Battle Of New Orleans

New Orleans, LA to Bay St. Louis, MS

New Orleans may be The Big Easy, but clearly that has nothing to do with difficulty level of leaving the city on a bicycle. Of the things that are easy, that is not one of them. Of course, that’s not so much the fault of the city but rather the weather that has been lingering around lately. As such, the level of difficulty involved with cycling away from the city greatly depends on which way one is travelling. As has been the case a LOT on the Southern Tier, I continue to head the wrong way.

Welcome to New Orleans

Welcome to New Orleans

As has been acknowledged previously, the past few days has seen me take only minimal photos; however, today would’ve been a good day to have a camera. A decent camera anyway. I mean, there are quite few photo opportunities in New Orleans. Sadly, I’m very much lacking a decent camera. On the upside, I’ve wanted a new camera for quite a while so it looks like I might get my wish. Eventually. Maybe I should ask Santa – apparently it’s that time of year. Even though we’re still a day from Thanksgiving, I’ve noticed multiple instances of Christmas music being played. Personally I think that’s more than a little premature.

There really wasn’t a predetermined destination when I started today’s ride. With the limited hours of daylight combined with the winds continuing their aggressive attack against me, my new approach of late has been to just pedal and see where I end up. Sure, I have an idea of where I’d LIKE to end up but again, you can’t always get what you want. But, for what it’s worth (also a good name for a song), today’s wishful destination was Bay St. Louis, Mississippi. About 115 km away.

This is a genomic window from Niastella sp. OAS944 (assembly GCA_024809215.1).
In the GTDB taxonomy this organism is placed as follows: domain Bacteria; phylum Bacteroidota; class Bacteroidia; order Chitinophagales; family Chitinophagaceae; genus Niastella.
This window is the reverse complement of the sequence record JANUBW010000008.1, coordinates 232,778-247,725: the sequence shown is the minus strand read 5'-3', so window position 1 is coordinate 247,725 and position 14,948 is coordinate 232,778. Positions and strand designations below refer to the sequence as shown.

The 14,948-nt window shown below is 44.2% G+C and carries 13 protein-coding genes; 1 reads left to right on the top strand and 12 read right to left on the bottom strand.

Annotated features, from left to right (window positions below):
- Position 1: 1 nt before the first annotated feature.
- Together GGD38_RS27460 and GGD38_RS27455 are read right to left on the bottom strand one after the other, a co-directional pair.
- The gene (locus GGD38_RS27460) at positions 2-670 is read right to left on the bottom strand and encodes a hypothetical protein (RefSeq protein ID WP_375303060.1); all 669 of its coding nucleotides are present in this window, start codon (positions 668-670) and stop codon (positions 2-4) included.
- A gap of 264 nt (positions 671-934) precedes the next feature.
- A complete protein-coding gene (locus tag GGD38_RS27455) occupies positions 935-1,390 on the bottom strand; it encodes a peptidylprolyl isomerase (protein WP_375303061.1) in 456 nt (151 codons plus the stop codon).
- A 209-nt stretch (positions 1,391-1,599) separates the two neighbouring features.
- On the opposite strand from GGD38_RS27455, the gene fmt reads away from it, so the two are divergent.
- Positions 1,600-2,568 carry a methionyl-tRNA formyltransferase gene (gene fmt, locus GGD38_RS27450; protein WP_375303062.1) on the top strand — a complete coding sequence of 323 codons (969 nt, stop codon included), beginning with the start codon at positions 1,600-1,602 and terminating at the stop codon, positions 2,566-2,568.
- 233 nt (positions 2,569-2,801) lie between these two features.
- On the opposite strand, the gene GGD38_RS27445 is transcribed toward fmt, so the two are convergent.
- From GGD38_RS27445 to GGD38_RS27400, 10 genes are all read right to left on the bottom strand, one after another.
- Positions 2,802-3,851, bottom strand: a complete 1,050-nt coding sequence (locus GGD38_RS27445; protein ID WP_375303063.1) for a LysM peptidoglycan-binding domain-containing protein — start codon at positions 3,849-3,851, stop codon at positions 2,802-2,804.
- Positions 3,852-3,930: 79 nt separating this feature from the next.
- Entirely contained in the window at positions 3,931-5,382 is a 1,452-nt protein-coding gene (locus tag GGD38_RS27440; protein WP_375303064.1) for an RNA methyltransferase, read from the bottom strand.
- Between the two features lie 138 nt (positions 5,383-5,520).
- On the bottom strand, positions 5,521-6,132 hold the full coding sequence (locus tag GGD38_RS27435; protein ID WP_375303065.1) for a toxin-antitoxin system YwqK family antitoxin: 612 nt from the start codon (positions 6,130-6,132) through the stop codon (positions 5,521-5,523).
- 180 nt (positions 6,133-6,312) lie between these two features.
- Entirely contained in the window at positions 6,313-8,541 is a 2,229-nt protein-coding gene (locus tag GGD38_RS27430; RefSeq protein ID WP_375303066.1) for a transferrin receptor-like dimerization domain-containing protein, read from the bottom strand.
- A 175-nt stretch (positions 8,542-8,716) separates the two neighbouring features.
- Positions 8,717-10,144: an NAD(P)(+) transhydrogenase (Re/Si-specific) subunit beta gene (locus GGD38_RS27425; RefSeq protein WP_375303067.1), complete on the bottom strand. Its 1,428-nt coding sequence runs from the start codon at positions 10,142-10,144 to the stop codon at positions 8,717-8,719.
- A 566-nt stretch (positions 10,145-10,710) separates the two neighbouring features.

I was officially on the road shortly after 8:00 this morning. I expected another challenging and slow day on the road so I wanted to get started a bit earlier. As such, I left at pretty much the same time that Charlie was heading to work. Side note: Thanks again to Charlie and his friends for a fun evening in New Orleans.

My ride began by retracing the route I took last night in the hopes that I might find my camera (smashed or otherwise) somewhere along the way. I didn’t. With that saga officially closed, I continued my ride back into and through New Orleans. In doing so, I took a somewhat scenic route through the city including riding through the French Quarter.

As I left the city and worked my way into more open spaces, the ride became as gruelling as anticipated and progress was VERY slow as I struggled to average a mere 15 km/h. However, I pedalled on. What choice did I have?

Reenactment of meeting withFrançois and Ariane.

Reenactment of meeting with
François and Ariane.

The first real highlight of the ride came around 12:00. I stopped to check my location on the map when I noticed two loaded bicycles leaned up against a wall to my right. There were bikes, but seemingly no people. I assumed they had parked their bikes and trekked over the hill to check out the view. However, as I moved up the road a bit I saw a foot sticking out from beside the edge of the wall. And that’s how I met François and Ariane from Quebec.

It turns out François and Ariane are heading east to Florida as well but they started in Seattle and didn’t go down the Pacific Coast. And they too are dreading the winds as much as me which is why they were hiding in the corner having lunch. Any reprieve from the wind is a good one.

Their planned stop for the night was Pearlington. About 35 km away and the last town before the Mississippi border. My optimistic destination of Bay St. Louis was another 30 km beyond that so I needed to move on. So, after chatting for a while, we wished each other well and hit the road again. We’ll see if we meet again.

The next 35 km to Pearlington was a grind. The wind clearly had no intention of easing up and it was becoming more and more unlikely that I would be arriving in Bay St. Louis today. But I pedalled on. About 2.5 hours later I arrived in Pearlington.